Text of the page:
DETROIT – Toward the middle of December, Wayne County revealed a program meant to support of workers in the restaurant, hospitality, entertainment and fitness industries who have been impacted by COVID-19 restrictions.
The county received $183 million toward the beginning of the pandemic for things like contract tracing, testing and small business loans. About $6 million was left over and is now being handed out to those who need it most.
The program, administered by the Wayne County Economic Development Department, received enough applications in less than two weeks to fully exhaust its $6 million budget.
There have been multiple stories like Jese Hinkley’s, where food service workers struggle to make ends meet without assistance.
“I’ve applied for food stamps and I can’t get it because I’ve made too much money in the past,” Hinkley said. “But it doesn’t make any sense because I’m not working now.”
Hinkley visited Eastern Market Wednesday to pick up a debit card from the Wayne County Cares Program.
“This is kind of what I would call Wayne County stimulus package, since the feds haven’t been able to figure out how to get it done,” said Wayne County executive Warren Evans.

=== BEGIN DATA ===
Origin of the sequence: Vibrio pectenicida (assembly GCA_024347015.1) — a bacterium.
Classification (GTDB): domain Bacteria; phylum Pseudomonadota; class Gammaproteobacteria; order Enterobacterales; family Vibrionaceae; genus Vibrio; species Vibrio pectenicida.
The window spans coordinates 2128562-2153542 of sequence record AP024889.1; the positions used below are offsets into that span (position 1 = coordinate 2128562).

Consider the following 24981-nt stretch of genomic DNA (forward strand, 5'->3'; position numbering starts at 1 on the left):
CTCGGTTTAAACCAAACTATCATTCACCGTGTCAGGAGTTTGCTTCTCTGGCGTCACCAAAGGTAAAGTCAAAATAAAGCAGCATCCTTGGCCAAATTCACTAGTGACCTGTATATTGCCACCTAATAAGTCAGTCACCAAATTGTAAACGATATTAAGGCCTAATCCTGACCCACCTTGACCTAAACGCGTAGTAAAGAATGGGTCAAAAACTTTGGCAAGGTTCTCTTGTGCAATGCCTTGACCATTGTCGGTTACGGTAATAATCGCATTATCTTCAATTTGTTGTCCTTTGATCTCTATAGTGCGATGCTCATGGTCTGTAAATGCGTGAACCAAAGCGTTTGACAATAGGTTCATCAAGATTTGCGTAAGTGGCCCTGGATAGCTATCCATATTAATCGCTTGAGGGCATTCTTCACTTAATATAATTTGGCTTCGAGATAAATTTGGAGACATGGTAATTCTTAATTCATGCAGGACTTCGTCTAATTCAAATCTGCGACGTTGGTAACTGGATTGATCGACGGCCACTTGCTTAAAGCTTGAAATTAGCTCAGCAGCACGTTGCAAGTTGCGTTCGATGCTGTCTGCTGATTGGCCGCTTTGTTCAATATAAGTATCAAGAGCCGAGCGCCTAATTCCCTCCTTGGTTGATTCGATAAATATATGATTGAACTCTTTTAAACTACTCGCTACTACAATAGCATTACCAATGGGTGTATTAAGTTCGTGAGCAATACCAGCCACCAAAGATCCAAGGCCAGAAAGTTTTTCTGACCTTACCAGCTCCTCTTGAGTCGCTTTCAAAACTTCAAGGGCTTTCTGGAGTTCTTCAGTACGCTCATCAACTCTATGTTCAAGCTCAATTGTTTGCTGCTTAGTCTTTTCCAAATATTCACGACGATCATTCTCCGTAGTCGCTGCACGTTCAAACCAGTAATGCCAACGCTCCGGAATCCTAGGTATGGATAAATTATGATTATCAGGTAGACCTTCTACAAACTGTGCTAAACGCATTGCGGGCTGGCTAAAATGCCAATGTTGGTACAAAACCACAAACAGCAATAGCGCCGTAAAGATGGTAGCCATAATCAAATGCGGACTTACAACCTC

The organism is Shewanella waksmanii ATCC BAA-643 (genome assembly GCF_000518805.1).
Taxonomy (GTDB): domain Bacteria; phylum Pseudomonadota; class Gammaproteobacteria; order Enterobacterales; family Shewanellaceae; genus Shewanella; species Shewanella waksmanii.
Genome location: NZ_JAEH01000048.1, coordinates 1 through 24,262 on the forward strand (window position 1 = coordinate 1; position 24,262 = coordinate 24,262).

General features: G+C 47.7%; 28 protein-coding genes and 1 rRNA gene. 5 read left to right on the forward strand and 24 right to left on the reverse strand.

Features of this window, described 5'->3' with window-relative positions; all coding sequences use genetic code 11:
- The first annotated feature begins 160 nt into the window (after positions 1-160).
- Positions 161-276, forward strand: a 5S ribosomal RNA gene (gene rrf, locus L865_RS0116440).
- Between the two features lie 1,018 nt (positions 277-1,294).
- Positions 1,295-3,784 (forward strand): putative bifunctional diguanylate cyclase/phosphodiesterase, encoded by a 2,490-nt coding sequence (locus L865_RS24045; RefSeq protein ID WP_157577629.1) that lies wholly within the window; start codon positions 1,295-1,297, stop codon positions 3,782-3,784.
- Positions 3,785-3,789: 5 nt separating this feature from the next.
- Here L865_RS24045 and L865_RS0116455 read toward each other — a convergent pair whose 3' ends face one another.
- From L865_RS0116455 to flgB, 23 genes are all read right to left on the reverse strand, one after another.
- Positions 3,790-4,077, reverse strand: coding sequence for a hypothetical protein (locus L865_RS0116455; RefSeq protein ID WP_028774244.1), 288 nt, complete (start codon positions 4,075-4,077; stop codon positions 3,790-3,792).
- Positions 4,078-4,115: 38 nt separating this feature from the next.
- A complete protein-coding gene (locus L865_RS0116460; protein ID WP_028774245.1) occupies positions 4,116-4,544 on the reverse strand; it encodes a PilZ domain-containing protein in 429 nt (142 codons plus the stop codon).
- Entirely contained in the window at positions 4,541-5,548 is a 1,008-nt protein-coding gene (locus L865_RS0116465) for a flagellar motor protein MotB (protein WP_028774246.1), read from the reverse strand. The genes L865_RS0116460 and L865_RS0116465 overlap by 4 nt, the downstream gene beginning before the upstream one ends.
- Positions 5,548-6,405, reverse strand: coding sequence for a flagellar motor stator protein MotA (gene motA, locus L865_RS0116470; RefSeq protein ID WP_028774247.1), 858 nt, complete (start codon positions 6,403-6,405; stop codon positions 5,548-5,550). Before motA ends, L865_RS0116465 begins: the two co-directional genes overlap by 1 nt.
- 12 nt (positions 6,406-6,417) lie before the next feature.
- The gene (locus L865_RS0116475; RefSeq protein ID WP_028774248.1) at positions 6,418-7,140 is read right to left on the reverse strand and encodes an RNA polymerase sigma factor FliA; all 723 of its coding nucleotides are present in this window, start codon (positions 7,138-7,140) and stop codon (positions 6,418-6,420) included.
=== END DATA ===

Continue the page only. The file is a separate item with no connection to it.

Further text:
The money is being given to 12,000 Wayne County residents whose jobs have been impacted by the pandemic.
In addition to the Wayne County Cares program, the county devoted resources to support local small businesses and local nonprofits. More information can be found on the Wayne County Cares official website here.
Michigan’s top health director revealed the two “core, science-based ideas” experts are using to decide what should be allowed to reopen and what should remain closed due to COVID-19 in the state.
Robert Gordon, the director of the Michigan Department of Health and Human Services, joined Gov. Gretchen Whitmer and MDHHS Chief Medical Executive Dr. Joneigh Khaldun on Friday to announce an updated COVID-19 order that reopened some venues but extended restrictions on others.